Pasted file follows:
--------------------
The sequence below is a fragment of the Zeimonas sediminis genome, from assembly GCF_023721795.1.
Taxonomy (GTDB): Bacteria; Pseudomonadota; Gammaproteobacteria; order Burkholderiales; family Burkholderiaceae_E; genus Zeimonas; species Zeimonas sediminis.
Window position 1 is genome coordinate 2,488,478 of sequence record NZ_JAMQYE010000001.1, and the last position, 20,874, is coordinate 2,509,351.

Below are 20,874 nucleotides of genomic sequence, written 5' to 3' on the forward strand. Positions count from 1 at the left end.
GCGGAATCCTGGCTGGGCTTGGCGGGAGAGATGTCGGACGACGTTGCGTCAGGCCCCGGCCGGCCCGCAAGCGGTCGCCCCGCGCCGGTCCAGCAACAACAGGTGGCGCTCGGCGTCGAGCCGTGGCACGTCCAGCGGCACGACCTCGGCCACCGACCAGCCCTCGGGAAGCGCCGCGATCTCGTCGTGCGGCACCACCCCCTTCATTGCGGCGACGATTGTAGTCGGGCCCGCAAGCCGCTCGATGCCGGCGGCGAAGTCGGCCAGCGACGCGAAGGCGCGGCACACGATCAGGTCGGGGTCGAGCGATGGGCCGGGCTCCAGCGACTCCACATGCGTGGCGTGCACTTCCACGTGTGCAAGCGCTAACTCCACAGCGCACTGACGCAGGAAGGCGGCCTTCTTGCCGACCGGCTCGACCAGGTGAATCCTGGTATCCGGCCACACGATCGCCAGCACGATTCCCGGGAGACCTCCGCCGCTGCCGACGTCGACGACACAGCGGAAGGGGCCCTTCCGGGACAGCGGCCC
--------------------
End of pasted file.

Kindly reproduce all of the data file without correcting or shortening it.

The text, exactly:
The sequence below is a fragment of the Zeimonas sediminis genome, from assembly GCF_023721795.1.
Taxonomy (GTDB): Bacteria; Pseudomonadota; Gammaproteobacteria; order Burkholderiales; family Burkholderiaceae_E; genus Zeimonas; species Zeimonas sediminis.
Window position 1 is genome coordinate 2,488,478 of sequence record NZ_JAMQYE010000001.1, and the last position, 20,874, is coordinate 2,509,351.

Below are 20,874 nucleotides of genomic sequence, written 5' to 3' on the forward strand. Positions count from 1 at the left end.
GCGGAATCCTGGCTGGGCTTGGCGGGAGAGATGTCGGACGACGTTGCGTCAGGCCCCGGCCGGCCCGCAAGCGGTCGCCCCGCGCCGGTCCAGCAACAACAGGTGGCGCTCGGCGTCGAGCCGTGGCACGTCCAGCGGCACGACCTCGGCCACCGACCAGCCCTCGGGAAGCGCCGCGATCTCGTCGTGCGGCACCACCCCCTTCATTGCGGCGACGATTGTAGTCGGGCCCGCAAGCCGCTCGATGCCGGCGGCGAAGTCGGCCAGCGACGCGAAGGCGCGGCACACGATCAGGTCGGGGTCGAGCGATGGGCCGGGCTCCAGCGACTCCACATGCGTGGCGTGCACTTCCACGTGTGCAAGCGCTAACTCCACAGCGCACTGACGCAGGAAGGCGGCCTTCTTGCCGACCGGCTCGACCAGGTGAATCCTGGTATCCGGCCACACGATCGCCAGCACGATTCCCGGGAGACCTCCGCCGCTGCCGACGTCGACGACACAGCGGAAGGGGCCCTTCCGGGACAGCGGCCC